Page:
The irony, as Sim saw it, was that despite all her experience in the personal care industry, she still could not find a natural and affordable kids shampoo for her own children. She and Todd were determined to fill that market niche.
Only a few months after settling on the idea that would become Fresh Monster, the pair had an opportunity to apply to the Telluride Venture Accelerator. They were accepted. With the support of their spouses and with kids in tow, they made the leap to leave their jobs and pursue their dream in Telluride.
From there, Sim and Todd co-piloted Fresh Monster’s rapid rise. Roughly two years from its post-accelerator launch, Fresh Monster products are now sold in more than 3,000 stores in the U.S.—a tripling of the number of stores from 2016—including some of the biggest retailers in the world, such as Target, Wal-Mart, and H-E-B.
What’s more impressive: They’ve achieved this while living on separate coasts and with a part-time staff of five employees, all of whom are working moms like Sim and Todd (between the seven, they have a total of 17 kids). This non-traditional and flexible workforce has been an open secret to their success. “We’re a distributed team,” says Sim. “We sit in different locations where we know we’re going to be the most productive for ourselves and for the company, and we hire people who find value in that. We hope that more companies can gain by our example.”
Early funding from investors, including the Telluride Venture Fund, totaled $700,000, which certainly contributed to the company’s ability to scale so successfully. (They’re not alone; immigrants have founded 24 of the top 50 venture funded startups in the U.S.).But Todd points out another significant factor in their rapid growth: “One of our biggest early decisions was that we wanted Fresh Monster to be affordable and accessible to a lot of people, right away. We understand why some brands focus solely on natural retailers, but that approach necessarily involves a lower store count and would have meant putting Fresh Monster in front of fewer consumers.”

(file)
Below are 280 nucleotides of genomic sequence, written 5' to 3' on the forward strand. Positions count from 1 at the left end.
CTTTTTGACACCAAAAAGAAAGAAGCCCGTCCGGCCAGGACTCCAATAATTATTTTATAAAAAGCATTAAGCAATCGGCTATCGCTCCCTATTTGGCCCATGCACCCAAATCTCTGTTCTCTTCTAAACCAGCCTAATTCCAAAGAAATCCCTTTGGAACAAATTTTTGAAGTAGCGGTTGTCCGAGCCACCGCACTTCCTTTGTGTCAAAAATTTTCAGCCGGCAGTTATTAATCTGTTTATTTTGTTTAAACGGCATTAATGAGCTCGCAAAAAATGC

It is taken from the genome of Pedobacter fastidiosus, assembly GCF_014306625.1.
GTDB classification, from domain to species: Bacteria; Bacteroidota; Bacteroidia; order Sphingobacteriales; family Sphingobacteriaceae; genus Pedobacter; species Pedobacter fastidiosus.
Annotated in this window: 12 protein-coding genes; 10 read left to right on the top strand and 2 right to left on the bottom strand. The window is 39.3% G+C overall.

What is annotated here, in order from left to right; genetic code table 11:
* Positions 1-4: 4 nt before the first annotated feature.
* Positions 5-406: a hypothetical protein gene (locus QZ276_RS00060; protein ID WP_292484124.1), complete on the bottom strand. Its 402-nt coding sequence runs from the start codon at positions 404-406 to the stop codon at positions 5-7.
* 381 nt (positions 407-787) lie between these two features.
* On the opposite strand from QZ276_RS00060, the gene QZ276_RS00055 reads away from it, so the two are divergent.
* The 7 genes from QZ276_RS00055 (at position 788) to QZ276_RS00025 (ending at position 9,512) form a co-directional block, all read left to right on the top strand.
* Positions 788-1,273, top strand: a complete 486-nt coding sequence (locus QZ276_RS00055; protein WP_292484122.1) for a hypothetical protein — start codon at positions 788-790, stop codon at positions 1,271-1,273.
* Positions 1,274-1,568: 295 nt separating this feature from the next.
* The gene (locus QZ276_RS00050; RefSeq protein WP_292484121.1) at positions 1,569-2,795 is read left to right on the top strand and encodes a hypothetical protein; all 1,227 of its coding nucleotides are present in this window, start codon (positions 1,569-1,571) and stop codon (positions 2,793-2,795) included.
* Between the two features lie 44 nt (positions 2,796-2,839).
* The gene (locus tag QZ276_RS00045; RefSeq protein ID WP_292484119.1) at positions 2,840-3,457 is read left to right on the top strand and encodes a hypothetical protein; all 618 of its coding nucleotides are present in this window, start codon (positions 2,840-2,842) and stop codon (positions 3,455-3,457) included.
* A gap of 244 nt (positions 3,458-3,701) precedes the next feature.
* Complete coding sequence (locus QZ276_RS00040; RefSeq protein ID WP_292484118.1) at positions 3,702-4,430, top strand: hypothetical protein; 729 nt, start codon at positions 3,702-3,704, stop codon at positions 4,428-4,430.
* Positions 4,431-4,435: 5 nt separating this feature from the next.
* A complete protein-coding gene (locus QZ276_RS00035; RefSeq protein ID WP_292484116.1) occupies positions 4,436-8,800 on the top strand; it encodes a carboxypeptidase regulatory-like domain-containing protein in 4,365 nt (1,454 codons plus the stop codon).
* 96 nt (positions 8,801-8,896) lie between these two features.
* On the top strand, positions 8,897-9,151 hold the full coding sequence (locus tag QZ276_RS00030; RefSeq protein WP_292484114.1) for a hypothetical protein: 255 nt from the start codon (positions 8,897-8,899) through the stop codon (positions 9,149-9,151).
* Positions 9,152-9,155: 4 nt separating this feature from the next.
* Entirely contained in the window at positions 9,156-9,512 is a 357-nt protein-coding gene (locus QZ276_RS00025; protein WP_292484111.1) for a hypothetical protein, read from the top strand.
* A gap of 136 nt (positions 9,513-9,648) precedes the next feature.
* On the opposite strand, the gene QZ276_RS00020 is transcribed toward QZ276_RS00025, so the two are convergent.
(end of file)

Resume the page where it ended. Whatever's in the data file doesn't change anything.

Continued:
Fresh Monster’s products are made with families in mind. The same goes for the company’s employees. “Some have taken breaks from the corporate world and they feel really excited to be part of growing a business,” says Sim. “For so many women who have taken time off from work, it’s impossible to come back once you get off that track. It’s insane that these incredible women, with their skills and experience, are seen as anything less than the superstars they are.”
With Fresh Monster, Sim and Todd have launched a booming business born out of hard work, creativity and passion—the very values that have driven so many immigrant entrepreneurs before them. And, says Sim, through all the stages of building the company, the pair has never lost sight of the fact that Fresh Monster was built to be “the change that we want to see in the world at large and in business.”
#FacesofFounders, a campaign by the Case Foundation, Blackstone Charitable Foundation, Google for Entrepreneurs, and UBS, in partnership with Fast Company, celebrates dynamic and diverse entrepreneurs. Learn more at facesoffounders.org.